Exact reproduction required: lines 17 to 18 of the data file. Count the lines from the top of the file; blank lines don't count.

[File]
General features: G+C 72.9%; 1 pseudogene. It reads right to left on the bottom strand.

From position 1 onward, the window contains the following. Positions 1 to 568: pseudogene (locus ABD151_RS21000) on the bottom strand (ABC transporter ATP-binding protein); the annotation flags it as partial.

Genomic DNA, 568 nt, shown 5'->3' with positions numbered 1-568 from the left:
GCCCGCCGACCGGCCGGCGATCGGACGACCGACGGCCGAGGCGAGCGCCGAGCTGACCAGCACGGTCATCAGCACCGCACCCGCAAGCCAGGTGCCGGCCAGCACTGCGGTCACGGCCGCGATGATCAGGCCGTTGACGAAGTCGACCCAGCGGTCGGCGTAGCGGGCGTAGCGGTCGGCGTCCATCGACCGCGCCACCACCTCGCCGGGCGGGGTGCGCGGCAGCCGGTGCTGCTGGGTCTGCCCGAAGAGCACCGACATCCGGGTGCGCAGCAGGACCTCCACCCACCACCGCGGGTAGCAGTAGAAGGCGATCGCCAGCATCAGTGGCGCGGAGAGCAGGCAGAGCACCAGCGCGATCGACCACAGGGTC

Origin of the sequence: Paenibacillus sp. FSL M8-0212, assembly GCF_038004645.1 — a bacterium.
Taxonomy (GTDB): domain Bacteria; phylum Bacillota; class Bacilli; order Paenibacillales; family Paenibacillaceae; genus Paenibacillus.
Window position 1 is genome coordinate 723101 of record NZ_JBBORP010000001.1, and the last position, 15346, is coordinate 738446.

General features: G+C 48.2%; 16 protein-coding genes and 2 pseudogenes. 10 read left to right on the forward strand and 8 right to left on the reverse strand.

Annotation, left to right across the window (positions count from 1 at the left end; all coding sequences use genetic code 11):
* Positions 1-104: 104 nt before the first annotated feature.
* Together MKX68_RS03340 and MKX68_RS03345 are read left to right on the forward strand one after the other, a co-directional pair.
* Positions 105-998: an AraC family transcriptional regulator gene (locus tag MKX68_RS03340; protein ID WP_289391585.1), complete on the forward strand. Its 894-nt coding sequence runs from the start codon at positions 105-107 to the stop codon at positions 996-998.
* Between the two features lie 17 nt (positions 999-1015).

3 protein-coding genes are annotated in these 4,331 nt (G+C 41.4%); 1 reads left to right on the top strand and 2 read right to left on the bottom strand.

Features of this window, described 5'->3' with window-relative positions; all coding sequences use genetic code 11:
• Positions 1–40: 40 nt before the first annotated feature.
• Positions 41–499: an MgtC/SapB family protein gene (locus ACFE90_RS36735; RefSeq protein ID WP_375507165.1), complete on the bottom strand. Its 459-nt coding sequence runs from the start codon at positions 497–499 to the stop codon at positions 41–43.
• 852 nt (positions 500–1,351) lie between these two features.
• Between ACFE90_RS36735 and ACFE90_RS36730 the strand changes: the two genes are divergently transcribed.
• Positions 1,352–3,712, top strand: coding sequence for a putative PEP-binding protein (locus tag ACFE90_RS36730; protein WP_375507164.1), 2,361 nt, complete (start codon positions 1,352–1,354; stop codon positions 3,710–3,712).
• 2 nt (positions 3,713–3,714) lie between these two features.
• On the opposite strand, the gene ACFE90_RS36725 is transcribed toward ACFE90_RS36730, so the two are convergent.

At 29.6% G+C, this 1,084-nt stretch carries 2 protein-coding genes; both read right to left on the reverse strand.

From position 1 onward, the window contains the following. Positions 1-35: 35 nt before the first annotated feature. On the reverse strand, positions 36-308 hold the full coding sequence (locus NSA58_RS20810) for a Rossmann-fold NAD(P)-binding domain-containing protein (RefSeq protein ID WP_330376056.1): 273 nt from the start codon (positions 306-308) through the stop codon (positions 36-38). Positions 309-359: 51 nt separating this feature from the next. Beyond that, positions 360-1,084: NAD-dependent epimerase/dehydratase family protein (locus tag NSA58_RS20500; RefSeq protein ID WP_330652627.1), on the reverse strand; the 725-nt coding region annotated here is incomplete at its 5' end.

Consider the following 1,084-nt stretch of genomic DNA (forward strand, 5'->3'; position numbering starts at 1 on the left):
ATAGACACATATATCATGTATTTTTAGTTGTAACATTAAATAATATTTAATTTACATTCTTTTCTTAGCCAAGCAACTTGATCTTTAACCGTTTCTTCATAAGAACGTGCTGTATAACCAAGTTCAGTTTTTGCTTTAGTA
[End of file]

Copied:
• Positions 41–499: an MgtC/SapB family protein gene (locus ACFE90_RS36735; RefSeq protein ID WP_375507165.1), complete on the bottom strand. Its 459-nt coding sequence runs from the start codon at positions 497–499 to the stop codon at positions 41–43.
• 852 nt (positions 500–1,351) lie between these two features.